Avon science school to break ground
July 7, 2010
AVON, Colorado -Construction on Avon’s new science school will take a step forward today when workers break ground on the buildings.
Previously called the Gore Range Natural Science School, Walking Mountains plans a roughly $10 million campus north of Nottingham Road. The new campus should open next year, school representatives say.
Workers plan to break ground on most of the proposed buildings this week. They include the “mountain discovery center,” a 6,000-square-foot building with a visitors’ center on the first floor and administrative offices on the second floor. A 2,200-square-foot community hall could host lectures or gatherings. It also divides into two classrooms. Work on both buildings should wrap up in late summer 2011.
Also, Walking Mountains envisions a 1,100-square-foot classroom near a pond and a separate housing complex for teachers, although the completion date for those projects will hinge on funding.
Walking Mountains has already raised $8.8 million for the campus, Doug Dusenberry, a school official heading up the fundraising effort, said. Officials need to raise another $1.3 million to $1.4 million to finish the project, he said.
“The campaign is still active,” Dusenberry said.
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Most of the remaining fundraising is for the staff housing, a pair of 2,000-square-foot buildings for the graduate students who teach the science school programs. Currently, Walking Mountains partners with Colorado State University to attract graduate students from all over the country to teach the programs. The 15-month graduate fellowships are highly competitive. Offering housing for the teachers, which the school does not currently do, will allow the school to double the staff to eight educators, school executive director Markian Feduschak said.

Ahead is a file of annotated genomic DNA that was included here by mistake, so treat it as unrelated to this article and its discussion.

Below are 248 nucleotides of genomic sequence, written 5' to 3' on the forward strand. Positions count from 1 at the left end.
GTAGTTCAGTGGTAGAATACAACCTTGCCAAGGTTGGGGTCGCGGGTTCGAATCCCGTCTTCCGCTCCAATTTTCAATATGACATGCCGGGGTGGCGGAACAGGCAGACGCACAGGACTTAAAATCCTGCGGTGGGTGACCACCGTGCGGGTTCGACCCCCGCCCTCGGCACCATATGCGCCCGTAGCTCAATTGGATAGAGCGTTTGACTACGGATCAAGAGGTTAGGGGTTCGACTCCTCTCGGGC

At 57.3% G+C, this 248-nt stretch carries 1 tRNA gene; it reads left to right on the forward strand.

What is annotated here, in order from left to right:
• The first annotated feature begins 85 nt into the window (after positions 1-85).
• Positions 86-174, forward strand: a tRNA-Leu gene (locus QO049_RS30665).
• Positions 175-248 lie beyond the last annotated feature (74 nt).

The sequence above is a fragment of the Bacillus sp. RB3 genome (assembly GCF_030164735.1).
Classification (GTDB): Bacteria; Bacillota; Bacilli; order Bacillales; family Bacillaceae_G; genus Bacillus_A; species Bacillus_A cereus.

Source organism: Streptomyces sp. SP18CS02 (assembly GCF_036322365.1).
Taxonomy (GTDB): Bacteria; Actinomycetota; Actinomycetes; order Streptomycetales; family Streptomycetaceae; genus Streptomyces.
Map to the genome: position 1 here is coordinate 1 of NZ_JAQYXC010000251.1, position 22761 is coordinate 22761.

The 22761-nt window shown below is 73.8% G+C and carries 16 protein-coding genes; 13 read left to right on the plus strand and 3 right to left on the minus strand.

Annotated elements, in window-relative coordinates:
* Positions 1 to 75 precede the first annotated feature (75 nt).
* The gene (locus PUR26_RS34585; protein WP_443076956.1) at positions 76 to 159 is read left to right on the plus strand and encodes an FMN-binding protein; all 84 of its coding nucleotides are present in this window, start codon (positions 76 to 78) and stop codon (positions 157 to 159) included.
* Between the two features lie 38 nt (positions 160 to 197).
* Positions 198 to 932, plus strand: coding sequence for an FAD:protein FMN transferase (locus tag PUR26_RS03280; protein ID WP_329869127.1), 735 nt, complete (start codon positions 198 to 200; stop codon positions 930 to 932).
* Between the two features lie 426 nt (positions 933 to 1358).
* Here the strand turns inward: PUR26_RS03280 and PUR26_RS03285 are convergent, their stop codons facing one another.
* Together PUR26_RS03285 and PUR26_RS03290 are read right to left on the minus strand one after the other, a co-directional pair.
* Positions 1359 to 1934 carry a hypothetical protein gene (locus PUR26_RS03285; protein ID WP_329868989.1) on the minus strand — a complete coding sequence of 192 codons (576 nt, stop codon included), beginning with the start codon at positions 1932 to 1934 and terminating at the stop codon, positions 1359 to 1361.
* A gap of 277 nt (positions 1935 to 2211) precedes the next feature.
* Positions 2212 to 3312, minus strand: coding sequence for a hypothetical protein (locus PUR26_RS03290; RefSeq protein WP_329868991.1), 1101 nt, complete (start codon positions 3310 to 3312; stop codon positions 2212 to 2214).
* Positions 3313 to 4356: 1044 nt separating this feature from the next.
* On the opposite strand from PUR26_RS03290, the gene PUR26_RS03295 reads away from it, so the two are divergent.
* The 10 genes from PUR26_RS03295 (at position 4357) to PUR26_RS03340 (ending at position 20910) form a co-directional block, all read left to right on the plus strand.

Currently, Walking Mountains has an administrative office above Loaded Joe’s in Avon. The school holds programs at various locations throughout Eagle County. With the new, centrally located campus, the school plans to expand its programs. For example, the school plans to double the number of local school-children who participate in multi-day field trips. Currently, 3,000 students take part in those programs.
Situated east of Buck Creek Road and west of Swift Gulch Road, the school will stand on 5 acres surrounded by mountains. Local homeowners Oscar and Argie Tang donated the land, which is worth more than $3 million, Dusenberry said.
Some building experts are hoping the school will be one of the most accessible examples of green architecture in the state.
“It can serve as a demonstration project for other schools and other communities on how to incorporate green building principals,” said Conor Merrigan, program manager for high performance building with the Colorado Governor’s Energy Office.
Located just off Interstate 70, the school is shooting for the highest rating the U.S. Green Building Council offers through Leadership in Energy and Environmental Design (LEED). If the school achieves platinum status, it will be the first school in the state to do so.
Staff Writer Sarah Mausolf can be reached at 970-748-2928 or email@example.com.